Remember we’re speaking from a purely logical point of view here. If you just want a fun holiday then go for any Gap year. But if you’re thinking of a Gap year specifically with your legal career in mind then take note of the above points. What you don’t want to do is spend yet more money on your legal career unnecessarily – that money may need to be spent on the LPC.

What to Expect Studying Law at College – Skills, Revision & Exams

Guest poster Steph Staszko talks about her experiences taking law at college. Read about revision tips, the skills needed, and the advantages of studying with others.

What to expect when studying law at college

Knowing what to expect from studying anything as part of a full time education programme can be difficult, so knowing what to expect from studying law at college is certainly a difficult task. Because of the sheer volume of work involved and the difficult nature of the subject matter, law courses differ greatly from other programmes of study.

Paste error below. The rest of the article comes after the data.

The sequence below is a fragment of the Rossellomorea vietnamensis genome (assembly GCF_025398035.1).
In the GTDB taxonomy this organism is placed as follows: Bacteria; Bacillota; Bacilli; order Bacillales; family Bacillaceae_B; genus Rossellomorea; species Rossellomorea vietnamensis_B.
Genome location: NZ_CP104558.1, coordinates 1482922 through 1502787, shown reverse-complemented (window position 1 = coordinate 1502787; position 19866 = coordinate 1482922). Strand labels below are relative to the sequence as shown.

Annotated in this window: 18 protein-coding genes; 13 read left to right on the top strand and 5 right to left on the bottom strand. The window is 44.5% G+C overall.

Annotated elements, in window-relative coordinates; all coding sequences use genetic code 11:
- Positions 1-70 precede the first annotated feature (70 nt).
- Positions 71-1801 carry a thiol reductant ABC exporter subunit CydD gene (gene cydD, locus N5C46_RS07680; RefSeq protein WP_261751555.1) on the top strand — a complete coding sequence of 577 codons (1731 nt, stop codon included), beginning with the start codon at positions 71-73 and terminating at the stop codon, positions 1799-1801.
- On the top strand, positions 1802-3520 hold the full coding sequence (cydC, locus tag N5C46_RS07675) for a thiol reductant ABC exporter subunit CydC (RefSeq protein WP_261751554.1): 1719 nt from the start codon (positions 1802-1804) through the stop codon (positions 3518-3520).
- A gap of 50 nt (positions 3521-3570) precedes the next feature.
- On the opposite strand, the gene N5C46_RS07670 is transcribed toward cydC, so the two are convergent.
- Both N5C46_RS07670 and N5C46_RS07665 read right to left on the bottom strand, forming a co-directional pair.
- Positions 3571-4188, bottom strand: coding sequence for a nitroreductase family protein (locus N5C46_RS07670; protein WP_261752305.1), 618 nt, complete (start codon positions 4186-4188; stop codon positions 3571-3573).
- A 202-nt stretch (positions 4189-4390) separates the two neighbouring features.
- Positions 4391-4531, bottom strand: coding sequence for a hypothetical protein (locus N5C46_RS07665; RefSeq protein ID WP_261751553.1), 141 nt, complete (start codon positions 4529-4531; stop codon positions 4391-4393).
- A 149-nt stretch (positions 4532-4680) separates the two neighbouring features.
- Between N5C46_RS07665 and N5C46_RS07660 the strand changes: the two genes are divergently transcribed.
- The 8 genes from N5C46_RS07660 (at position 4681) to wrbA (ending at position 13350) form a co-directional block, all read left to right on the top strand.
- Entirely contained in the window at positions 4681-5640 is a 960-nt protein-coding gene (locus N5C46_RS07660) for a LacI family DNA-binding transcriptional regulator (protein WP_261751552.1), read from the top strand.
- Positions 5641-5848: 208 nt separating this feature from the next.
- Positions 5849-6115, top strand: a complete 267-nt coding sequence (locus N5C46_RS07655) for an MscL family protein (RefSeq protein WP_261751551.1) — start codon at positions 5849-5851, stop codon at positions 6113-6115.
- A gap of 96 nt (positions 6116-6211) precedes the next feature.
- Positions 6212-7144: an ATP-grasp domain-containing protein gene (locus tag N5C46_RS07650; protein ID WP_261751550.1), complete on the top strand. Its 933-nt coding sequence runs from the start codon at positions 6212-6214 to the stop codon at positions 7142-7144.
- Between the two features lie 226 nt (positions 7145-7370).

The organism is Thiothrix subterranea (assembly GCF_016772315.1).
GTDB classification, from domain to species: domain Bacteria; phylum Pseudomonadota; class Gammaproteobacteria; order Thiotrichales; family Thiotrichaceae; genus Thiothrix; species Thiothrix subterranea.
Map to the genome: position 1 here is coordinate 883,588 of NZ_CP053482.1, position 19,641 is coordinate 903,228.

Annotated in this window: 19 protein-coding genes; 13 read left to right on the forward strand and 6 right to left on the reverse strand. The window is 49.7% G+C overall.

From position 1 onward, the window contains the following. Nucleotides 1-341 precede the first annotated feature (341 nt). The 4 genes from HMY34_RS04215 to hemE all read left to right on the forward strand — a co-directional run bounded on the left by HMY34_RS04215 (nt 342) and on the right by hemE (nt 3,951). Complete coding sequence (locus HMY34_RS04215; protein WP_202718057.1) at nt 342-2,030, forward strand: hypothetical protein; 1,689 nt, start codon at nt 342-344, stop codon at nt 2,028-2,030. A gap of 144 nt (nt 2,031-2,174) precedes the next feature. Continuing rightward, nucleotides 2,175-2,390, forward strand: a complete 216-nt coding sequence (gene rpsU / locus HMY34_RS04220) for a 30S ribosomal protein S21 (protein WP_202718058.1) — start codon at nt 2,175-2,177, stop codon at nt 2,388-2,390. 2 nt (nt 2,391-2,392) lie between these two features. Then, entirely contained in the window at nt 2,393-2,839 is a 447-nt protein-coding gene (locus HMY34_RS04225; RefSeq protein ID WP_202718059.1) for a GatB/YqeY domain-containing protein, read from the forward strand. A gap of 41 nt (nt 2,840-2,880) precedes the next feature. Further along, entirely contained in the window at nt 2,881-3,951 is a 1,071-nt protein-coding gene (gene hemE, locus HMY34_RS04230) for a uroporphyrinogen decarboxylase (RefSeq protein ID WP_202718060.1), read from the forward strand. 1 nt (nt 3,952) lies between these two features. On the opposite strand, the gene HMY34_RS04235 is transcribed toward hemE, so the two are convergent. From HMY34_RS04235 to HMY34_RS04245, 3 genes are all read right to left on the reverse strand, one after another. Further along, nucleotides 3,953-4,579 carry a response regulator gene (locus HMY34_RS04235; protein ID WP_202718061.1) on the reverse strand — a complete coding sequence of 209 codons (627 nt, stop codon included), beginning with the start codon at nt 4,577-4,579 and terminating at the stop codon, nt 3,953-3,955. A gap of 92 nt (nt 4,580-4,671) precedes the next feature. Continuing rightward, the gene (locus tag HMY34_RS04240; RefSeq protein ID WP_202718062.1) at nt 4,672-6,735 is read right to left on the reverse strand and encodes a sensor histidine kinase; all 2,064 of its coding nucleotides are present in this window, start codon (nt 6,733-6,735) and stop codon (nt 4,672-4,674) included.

There seems to be a common misconception about those studying law, in television programmes they’re often stereotyped as being rich and highly intelligent. Whilst intelligence is required, you don’t have to be in MENSA or own a mansion to progress in a legal profession. What you will require is determination, patience and the ability to read, re-read and read some more!

Studying law is well suited to people with a natural eye for detail and a great memory for storing and recalling information, and during your time studying you will be learn the reading, writing, problem solving, and teamwork skills that almost all modern employers look for in an applicant, regardless of the position.

Basic skills and talents